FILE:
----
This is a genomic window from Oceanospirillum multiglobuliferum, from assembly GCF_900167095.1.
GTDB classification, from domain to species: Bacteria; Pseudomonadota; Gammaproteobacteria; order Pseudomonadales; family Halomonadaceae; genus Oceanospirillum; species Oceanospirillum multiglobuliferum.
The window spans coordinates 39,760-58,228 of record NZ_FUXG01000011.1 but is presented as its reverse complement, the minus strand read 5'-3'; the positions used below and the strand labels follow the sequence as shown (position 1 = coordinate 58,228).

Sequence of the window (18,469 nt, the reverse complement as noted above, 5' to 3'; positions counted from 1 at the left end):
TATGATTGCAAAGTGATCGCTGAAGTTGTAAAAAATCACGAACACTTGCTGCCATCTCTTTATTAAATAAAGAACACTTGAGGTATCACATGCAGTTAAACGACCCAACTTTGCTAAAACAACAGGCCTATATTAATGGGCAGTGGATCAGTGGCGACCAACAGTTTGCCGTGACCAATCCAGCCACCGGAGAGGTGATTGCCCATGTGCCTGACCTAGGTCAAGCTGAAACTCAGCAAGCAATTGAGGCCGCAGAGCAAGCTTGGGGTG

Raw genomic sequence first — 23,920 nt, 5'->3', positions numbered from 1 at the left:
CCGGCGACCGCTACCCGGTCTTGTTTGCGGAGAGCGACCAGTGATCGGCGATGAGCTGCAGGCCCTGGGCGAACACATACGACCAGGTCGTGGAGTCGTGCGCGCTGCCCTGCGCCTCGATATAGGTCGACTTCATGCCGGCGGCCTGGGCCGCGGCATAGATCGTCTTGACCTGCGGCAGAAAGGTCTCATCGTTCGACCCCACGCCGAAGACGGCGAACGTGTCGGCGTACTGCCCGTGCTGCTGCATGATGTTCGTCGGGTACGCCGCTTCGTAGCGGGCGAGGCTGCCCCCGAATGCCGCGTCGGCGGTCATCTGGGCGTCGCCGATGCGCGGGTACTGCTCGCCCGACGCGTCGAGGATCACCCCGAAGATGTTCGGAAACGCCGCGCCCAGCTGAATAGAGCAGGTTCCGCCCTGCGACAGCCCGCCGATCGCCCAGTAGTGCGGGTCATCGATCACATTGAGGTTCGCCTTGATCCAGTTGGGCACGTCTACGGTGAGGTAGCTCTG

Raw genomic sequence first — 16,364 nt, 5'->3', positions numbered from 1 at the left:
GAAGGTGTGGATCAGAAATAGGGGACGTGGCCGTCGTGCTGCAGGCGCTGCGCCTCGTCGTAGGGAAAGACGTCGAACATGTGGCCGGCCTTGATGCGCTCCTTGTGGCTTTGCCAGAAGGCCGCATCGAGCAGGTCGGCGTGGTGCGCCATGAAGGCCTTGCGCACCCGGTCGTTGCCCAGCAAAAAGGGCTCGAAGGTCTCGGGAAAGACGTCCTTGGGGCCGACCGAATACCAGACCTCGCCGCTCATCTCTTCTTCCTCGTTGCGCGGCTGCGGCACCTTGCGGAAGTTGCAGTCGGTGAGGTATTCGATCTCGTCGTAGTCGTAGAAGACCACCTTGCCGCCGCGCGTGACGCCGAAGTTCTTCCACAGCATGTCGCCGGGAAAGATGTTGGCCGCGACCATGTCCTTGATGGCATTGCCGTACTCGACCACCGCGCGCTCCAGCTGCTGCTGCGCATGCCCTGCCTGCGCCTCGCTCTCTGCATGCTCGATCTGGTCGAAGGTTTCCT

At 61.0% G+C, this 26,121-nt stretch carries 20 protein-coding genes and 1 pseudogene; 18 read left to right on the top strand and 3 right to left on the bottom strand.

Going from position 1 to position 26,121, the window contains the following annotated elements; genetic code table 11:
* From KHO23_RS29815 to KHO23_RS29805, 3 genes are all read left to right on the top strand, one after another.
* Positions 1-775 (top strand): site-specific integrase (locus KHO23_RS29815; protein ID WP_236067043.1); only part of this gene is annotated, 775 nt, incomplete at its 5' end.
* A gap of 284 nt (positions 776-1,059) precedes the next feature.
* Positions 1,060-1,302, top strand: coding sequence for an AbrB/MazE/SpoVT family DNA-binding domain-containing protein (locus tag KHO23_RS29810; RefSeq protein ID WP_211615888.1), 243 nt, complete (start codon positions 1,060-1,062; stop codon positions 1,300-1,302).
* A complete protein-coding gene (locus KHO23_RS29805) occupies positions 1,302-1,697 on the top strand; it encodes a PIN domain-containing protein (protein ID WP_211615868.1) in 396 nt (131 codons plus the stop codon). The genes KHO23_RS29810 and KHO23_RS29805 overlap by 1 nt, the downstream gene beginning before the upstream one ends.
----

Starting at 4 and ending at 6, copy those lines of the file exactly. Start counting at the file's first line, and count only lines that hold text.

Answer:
Sequence of the window (18,469 nt, the reverse complement as noted above, 5' to 3'; positions counted from 1 at the left end):
TATGATTGCAAAGTGATCGCTGAAGTTGTAAAAAATCACGAACACTTGCTGCCATCTCTTTATTAAATAAAGAACACTTGAGGTATCACATGCAGTTAAACGACCCAACTTTGCTAAAACAACAGGCCTATATTAATGGGCAGTGGATCAGTGGCGACCAACAGTTTGCCGTGACCAATCCAGCCACCGGAGAGGTGATTGCCCATGTGCCTGACCTAGGTCAAGCTGAAACTCAGCAAGCAATTGAGGCCGCAGAGCAAGCTTGGGGTG

Raw genomic sequence first — 23,920 nt, 5'->3', positions numbered from 1 at the left: